It was not enough to have learned in the military sense how to operate in the desert. The driver must be able to drive in conditions entirely new to him, signalmen to keep in touch and navigators to find the way. There is more to it than that. To exist at all in places like the Quattara Depression is a science in itself which practice develops into an art. The problem is to make yourself so much the master over appalling difficulties of Nature - heat, thirst, cold, rain, fatigue, that you still retain the physical energy and mental resiliance to deal with the greater object of winning the war. There are many things to be arranged - cross-country driving, special equipment, alterations to vehicles, navigation, rations, signals, intelligence. In addition to their loads the trucks needed to carry rations and water. Communications were primitive or non-existent, and good signals were essential; without them a convoy, sometimes three or four hundred miles away from base, could not send back vital information nor receive fresh orders. If signals failed the best thing to do was to come home.
Motor Transport got their first seventy trucks through to Siwa Oasis, a great achievement in the face of countless difficulties - heat, soft sand, worn-out trucks, some inexperienced drivers - but within a month some lO-tonners had been added to the convoys and things were going better. The front line, as far as it was then a front line, was at Sollum and Tobruk.
Reconnaissance and motor convoy job routine differed very little from one day to the other, and four out of five were spent on the move. Before dawn the fires would start, and soon it would get lighter. Then breakfast: porridge, a sausage or tinned bacon, biscuits with margarine, jam and tea. If you were far away from a water supply, the last bit of tea was kept to wet the sand you used to clean your plate with.
Then moving on, in the open, with an aircraft-spotter up on the back of one of the trucks until about nine or ten the heat began. By eleven it would be scorching and soon after when the sun was almost vertical there was an excuse to stop. If the enemy was far off and there was no need for camouflage, a tarpaulin stretched between two trucks gave good shade, and so you lay in the midday heat, with the sweat drying as fast as it reached the surface. By one o'clock the compass could be used again and the convoy would move on. After 3 p.m. it would be growing cooler, and in the Sirte desert the on shore breeze would begin to blow. Towards sunset you camped, in low ground to hide the cooking-fires and car lights and near a sand drift if there was one for soft sleeping and good plate cleaning.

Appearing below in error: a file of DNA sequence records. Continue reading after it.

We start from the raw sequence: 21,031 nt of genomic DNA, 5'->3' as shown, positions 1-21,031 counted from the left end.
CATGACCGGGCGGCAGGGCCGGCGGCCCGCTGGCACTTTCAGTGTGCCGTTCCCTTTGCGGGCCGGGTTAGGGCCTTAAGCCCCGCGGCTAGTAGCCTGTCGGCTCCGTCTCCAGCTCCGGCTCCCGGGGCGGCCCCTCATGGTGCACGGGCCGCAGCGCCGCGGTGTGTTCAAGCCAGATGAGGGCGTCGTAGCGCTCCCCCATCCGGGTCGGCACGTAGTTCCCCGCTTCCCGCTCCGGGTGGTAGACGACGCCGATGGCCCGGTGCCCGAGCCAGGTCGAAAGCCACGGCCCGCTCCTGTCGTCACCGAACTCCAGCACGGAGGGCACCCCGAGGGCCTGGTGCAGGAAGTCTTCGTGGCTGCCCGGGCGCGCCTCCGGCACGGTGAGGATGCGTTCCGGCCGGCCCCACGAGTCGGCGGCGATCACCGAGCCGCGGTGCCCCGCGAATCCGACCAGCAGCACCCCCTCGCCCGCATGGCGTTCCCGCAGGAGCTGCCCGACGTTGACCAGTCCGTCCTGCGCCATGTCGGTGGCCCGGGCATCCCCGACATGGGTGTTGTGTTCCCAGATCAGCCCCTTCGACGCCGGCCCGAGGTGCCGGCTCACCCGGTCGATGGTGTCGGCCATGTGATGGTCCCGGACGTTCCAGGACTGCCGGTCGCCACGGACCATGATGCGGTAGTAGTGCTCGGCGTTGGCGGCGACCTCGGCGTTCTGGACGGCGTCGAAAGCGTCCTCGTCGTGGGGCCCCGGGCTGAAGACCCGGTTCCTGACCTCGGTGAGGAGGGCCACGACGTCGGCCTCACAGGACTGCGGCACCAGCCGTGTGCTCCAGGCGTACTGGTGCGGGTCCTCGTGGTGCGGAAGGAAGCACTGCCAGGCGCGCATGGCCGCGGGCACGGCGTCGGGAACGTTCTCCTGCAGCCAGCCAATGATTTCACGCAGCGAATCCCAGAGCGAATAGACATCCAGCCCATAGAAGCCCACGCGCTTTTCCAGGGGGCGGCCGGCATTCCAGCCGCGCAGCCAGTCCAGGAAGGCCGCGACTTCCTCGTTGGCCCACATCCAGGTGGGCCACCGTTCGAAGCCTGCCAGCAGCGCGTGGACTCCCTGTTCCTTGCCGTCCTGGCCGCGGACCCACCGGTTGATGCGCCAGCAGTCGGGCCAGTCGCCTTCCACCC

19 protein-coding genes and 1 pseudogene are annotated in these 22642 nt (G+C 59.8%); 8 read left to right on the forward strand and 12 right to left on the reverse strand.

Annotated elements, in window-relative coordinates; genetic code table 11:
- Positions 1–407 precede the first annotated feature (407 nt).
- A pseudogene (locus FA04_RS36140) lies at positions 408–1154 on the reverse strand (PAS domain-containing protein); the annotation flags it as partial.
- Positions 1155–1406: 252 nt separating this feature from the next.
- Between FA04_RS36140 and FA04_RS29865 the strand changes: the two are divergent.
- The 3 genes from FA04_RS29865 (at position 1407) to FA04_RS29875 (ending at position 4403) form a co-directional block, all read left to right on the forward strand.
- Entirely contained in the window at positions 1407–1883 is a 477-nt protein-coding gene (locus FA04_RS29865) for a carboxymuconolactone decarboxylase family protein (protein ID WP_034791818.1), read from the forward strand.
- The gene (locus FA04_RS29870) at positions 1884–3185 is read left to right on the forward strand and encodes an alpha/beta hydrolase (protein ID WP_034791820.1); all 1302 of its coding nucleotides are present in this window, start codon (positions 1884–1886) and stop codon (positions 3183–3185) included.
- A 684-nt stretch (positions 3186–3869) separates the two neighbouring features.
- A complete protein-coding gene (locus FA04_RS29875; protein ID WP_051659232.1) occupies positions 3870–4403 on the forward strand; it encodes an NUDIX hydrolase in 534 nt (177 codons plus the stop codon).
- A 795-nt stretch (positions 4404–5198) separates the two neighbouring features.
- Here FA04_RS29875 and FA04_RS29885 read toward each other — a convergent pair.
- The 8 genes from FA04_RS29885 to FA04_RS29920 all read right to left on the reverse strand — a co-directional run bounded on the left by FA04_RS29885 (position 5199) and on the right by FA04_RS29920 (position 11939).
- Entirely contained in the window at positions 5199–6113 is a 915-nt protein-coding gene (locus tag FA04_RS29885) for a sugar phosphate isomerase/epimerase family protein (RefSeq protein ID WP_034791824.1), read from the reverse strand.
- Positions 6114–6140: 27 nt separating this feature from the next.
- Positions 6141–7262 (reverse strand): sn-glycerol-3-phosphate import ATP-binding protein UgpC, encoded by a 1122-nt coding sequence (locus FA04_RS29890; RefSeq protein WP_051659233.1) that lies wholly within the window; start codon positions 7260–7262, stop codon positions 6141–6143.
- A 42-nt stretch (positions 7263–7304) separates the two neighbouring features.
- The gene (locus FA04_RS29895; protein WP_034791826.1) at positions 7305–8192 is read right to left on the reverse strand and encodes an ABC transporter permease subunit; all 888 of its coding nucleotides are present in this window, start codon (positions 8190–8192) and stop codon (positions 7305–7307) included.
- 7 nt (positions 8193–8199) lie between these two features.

If there was one name which my father mentioned constantly to the end of his days, it was the Quattara Depression. To him this was the most awe-inspiring and frightening place he had come across in all his travels. Going from El Alamein to Siwa Oasis they stopped above the cliffs at the Depression, which lay a thousand feet below them. They stayed there for a day or two and wherever they looked, day or night, you saw the long lines of transport, head to tail, moving slowly back towards Alexandria. It was impossible to estimate how many trucks passed in those days, possibly fifty thousand, even a hundred thousand, a whole army was on the move. Survey Office patrols showed figures for this great hole of a hundred or more feet below sea level. When the survey work was eventually finished there was added to the map of Egypt this vast basin, 150 miles long and 75 miles broad = 242 km long and 120 km broad, and at its deepest point 450 feet = 138 metres below the Mediterranean. There are few worse places than this at midday. To the north unscalable cliffs shimmer in the heat haze, to the south are sand dunes. In the basin itself the heat is unbelievable, there is no shade, no trees, drive your truck two yards from the beaten track and it will sink up to its axles in the quicksands.
The old caravan masters had found a way across, a narrow strip of harder ground cutting across it. They called it El Quenetra, the Little Bridge and across this Little Bridge the convoys made their way.
It is difficult for anyone who has never seen a real desert to form a picture of what it is like. In a country where rain never falls there are none of those things directly attributable to rain: streams, lakes, hedges, woods, crops, rivers, nor any of the things which are indirectly the consequence of it - roads, villages, towns, railways.
In an ordinary unit in the Western Desert the Quartermaster's responsibilities are always heavy, drawing his rations daily, sending his own transport back to the nearest Issue Depot. In Jalo Oasis supplies were drawn from railhead.
From Siwa they sent to Mersa Matruh, at Kufra food and petrol was brought from Wadi Halfa, some 650 miles = 1046 km, for anything else they had to send to Cairo, 1,000 miles away = 1610 km. Week in and week out small parties of Heavy Section motor transport set off on journeys which were adventures in themselves. Before the war to reach Kufra from Cairo would have been a major expedition; by the summer of 1942 with 3-tonners the trip was done in four days and nobody thought much of it. In addition to their few personal possessions, they carried camouflage nets, telescopes, sheepskin coats, sunglasses, 44-gallon drums for storing petrol, water cans and tents.